2007-12-26 05:24:13 Xinhua English
BEIJING, Dec. 26 (Xinhua) -- Chinese authorities on Wednesday blamed loose supervision over engineering and construction for a deadly landslide that killed 35 and cut off a road for 24 days in central China.
A statement jointly released by the Ministry of Railways and State Administration of Work Safety said investigations showed the explosion procedures separated rock on the edge of the tunnel, through which a long-distance bus was passing. It separated the rock from its parent rocks and caused an avalanche of about 3,000 cubic meters of rubble.
This was the direct cause of the landslide that engulfed the ill-fated bus on the highway in Badong County, Enshi Prefecture of Hubei Province on Nov. 20, the statement said.
"Although the causes of the accident were complicated, the accident revealed management negligence and loose control over engineering and construction on the part of units engaged in construction, geo-technical engineering and monitoring," it said.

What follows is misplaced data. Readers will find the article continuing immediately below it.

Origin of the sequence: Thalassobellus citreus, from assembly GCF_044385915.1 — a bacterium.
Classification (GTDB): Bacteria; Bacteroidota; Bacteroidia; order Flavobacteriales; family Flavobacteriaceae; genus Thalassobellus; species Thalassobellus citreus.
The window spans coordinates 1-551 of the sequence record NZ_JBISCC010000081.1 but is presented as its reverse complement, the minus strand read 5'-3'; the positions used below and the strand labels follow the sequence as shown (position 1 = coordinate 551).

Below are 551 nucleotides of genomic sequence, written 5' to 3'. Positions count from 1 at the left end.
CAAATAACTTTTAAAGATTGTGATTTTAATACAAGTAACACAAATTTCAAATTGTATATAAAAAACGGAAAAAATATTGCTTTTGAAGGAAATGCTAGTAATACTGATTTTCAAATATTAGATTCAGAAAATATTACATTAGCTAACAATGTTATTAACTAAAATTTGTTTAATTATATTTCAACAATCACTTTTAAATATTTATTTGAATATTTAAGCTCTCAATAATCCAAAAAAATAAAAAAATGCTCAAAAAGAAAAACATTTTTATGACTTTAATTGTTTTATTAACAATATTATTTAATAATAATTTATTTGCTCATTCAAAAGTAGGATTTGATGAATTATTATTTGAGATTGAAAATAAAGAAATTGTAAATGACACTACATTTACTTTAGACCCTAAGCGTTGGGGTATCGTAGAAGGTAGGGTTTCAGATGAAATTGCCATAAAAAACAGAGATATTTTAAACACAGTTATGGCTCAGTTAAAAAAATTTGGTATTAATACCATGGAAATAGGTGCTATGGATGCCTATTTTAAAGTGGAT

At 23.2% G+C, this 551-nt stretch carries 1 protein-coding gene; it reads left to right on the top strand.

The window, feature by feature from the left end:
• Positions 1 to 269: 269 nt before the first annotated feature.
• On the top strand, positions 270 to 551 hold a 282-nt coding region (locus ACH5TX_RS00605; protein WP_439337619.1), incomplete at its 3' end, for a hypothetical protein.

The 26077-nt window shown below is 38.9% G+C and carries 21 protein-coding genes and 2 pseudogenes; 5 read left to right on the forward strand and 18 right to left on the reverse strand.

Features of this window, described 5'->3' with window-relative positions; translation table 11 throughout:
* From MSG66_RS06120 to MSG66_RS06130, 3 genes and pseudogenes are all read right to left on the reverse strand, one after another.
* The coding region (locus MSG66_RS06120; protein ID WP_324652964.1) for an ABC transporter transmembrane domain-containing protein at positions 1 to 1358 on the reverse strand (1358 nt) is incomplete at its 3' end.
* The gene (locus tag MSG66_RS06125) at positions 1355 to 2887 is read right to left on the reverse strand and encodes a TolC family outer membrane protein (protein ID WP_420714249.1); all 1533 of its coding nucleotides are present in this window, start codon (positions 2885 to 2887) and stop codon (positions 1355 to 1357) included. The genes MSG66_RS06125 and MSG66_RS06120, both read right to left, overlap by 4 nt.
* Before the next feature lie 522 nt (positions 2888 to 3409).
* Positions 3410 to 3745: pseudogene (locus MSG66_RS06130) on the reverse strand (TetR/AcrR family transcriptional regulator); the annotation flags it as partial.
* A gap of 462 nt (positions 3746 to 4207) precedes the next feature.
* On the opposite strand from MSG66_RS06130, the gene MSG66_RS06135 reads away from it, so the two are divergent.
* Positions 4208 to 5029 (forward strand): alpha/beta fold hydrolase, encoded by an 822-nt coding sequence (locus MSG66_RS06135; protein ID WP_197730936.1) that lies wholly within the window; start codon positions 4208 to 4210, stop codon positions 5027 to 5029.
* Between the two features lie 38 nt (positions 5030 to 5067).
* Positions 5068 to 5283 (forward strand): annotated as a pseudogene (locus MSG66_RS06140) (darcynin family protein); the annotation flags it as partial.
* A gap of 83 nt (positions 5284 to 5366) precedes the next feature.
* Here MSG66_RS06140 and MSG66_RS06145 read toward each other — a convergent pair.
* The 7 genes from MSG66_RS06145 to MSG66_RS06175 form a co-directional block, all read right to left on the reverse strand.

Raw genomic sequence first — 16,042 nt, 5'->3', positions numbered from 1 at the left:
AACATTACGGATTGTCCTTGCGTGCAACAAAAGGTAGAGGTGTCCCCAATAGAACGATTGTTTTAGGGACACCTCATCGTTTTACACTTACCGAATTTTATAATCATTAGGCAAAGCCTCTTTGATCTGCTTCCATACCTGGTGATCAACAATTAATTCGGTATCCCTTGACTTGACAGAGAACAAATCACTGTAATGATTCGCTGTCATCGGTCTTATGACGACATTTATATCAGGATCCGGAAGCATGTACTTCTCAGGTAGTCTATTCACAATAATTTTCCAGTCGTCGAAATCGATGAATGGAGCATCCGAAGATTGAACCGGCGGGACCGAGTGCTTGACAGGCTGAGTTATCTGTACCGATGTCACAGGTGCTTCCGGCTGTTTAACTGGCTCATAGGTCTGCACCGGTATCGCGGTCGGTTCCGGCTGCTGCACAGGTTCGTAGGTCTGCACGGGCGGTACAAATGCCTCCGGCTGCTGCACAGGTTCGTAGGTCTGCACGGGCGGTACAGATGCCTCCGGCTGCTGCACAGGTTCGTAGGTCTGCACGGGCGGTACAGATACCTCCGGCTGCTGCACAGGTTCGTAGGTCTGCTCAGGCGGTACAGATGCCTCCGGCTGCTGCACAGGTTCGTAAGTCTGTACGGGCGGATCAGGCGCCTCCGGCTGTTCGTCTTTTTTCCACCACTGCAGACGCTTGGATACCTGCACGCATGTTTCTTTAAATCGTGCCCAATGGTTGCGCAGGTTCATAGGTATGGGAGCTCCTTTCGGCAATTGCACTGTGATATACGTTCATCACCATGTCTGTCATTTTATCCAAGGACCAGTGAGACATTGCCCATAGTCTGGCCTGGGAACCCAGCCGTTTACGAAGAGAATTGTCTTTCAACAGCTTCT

The construction site where the accident took place belonged to a company under the China Railway Tunnel Group. It was designed by China Railway Siyuan Survey and Design Group Co. Ltd.
Sichuan Tieke Construction Project Management Company was responsible for construction monitoring. Yiwan Railway Project Construction Headquarter under the Wuhan Railway Bureau built the site.
The statement said all-level railway and work safety authorities should step up examinations on railway construction projects and search for hidden troubles during construction.
The slide killed 32 passengers on a bus and three road maintenance workers. Another worker at the site suffered slight injury.
The slide site was about four hours drive from the Three Gorges Dam, the world's largest hydropower project.
A 100 meter section of the No. 318 highway, which linked Shanghai to Tibet, was closed after the slide. During the blockage, up to 5,000 vehicles were forced to make a 30-minute detour 17 kilometers away, according to local traffic authorities.
More than 100 workers exploded loose rocks and reinforced roadside mountains during a three-week period. Traffic resumed on Dec. 13.